Des Moines schools announced Monday it's leaving its current athletic conference to compete against other districts that more closely reflect its own racial and income demographics.
Why it matters: Low-income student athletes face hurdles like prohibitive costs, lack of transportation, coaching access and training time. But these factors aren't taken into account when seeding schools.
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At least four other districts are joining DMPS in the new conference: Fort Dodge, Marshalltown, Mason City and Ottumwa.
The backdrop: Local schools have historically competed in the Central Iowa Metropolitan League, which includes richer suburban school districts with larger athletics programs. That can lead to an unequal playing field for students from less wealthy districts like Des Moines.
High-income households report spending far more money for a child in sports compared to middle and lower-income households, and kids from wealthier families try more sports, according to The Aspen Institute.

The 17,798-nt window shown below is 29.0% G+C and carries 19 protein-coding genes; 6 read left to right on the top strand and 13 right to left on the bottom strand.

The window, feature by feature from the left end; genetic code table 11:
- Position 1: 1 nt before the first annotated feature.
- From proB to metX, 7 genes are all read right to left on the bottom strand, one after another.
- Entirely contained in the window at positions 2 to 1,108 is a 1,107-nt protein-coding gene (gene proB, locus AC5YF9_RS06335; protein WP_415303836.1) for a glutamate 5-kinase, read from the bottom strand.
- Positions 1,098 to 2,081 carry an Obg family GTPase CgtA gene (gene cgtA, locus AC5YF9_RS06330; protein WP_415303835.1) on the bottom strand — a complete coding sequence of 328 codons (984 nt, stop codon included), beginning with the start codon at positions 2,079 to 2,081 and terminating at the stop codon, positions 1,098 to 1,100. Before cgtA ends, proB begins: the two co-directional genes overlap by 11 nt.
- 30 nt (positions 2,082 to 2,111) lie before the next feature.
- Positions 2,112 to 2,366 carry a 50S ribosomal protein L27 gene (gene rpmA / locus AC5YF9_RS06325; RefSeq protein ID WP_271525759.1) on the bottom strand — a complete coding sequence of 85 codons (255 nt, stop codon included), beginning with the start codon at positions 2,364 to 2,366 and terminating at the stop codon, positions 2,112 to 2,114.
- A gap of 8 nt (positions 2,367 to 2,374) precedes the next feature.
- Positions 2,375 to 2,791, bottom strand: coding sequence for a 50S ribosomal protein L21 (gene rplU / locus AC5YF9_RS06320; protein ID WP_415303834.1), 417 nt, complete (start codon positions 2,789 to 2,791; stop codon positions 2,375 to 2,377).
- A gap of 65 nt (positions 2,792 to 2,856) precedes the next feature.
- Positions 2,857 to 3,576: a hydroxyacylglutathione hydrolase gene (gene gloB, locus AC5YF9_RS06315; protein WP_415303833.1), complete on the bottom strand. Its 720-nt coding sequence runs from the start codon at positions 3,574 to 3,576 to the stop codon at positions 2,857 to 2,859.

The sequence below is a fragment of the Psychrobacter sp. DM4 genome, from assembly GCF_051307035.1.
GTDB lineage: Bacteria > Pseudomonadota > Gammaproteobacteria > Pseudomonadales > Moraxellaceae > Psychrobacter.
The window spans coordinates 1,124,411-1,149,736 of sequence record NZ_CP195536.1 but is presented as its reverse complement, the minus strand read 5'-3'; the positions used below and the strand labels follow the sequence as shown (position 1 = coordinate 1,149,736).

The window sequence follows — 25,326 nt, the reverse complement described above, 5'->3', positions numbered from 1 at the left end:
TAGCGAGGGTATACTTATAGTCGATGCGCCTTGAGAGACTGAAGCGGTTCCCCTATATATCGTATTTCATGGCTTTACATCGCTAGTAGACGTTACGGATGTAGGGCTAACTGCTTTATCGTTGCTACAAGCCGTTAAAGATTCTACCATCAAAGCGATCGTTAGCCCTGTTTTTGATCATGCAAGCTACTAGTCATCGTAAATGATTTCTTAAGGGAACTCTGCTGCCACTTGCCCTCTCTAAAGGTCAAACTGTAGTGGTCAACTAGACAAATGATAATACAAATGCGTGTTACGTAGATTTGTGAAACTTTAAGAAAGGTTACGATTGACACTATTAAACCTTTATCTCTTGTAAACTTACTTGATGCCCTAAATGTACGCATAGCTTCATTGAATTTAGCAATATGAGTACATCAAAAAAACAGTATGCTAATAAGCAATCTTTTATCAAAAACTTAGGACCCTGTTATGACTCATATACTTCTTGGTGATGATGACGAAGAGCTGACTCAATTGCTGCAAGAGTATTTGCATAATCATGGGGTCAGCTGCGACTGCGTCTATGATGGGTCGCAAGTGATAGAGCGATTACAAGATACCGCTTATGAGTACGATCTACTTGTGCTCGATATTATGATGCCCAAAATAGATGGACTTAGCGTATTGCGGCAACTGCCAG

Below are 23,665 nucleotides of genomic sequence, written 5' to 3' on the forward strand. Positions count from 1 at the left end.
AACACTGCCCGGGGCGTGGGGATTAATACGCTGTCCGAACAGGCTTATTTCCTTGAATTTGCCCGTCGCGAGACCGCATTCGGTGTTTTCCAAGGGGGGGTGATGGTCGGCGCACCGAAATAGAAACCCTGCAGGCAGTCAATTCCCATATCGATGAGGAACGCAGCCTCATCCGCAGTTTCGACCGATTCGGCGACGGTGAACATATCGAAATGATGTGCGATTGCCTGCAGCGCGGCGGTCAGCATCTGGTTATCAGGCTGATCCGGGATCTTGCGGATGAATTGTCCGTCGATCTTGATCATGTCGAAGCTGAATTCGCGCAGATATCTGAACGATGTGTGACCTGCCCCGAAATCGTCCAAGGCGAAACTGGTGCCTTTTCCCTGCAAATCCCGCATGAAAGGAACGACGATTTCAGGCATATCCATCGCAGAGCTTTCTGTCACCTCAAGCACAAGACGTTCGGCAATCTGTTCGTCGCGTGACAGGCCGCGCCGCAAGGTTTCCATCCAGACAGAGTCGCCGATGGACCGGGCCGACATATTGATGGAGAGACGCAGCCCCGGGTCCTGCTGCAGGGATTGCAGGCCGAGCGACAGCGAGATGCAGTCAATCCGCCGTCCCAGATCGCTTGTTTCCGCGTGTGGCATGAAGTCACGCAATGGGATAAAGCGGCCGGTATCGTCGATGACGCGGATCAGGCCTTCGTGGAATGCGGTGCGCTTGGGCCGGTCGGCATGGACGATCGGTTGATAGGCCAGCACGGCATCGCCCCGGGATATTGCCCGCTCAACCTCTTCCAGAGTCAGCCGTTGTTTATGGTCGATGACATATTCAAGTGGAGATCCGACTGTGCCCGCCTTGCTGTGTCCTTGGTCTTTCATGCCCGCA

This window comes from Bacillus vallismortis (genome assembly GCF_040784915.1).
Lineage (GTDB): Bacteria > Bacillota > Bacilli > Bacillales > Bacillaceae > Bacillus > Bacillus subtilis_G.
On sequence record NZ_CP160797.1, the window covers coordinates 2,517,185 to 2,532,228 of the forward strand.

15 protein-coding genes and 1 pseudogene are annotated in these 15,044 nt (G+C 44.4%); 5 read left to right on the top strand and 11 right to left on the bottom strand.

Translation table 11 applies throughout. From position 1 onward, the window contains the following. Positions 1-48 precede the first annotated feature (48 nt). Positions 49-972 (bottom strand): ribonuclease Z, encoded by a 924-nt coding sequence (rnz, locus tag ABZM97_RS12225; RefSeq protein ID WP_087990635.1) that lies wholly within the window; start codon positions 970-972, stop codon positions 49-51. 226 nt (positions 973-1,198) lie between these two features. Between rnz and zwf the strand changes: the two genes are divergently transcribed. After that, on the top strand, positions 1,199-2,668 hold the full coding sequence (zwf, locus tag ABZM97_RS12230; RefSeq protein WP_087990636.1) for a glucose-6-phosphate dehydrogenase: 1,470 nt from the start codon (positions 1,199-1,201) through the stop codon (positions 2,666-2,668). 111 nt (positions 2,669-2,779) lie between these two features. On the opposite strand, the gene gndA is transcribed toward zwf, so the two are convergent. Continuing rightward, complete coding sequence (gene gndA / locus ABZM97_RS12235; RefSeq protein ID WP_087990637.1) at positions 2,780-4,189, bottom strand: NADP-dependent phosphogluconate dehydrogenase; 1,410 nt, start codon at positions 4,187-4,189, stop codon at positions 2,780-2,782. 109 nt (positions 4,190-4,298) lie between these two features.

In 2019, 69% of DMPS students were eligible for free or reduced lunch — a significantly higher rate than 37% in West Des Moines or 16% in Ankeny.
The new conference will still be competitive, but it may see greater student participation, said Phil Roeder, spokesperson for DMPS.
"Students are no different than the rest of us," Roeder said. "It's no fun to lose and it's no fun to not even have a chance."
The big picture: By competing in a more equitable conference, teams may have a better chance of ranking higher post-season and advancing to state competitions, Roeder said.
What's next: The new conference, name TBD, won't launch until the 2022-23 school year, giving more districts the chance to join.
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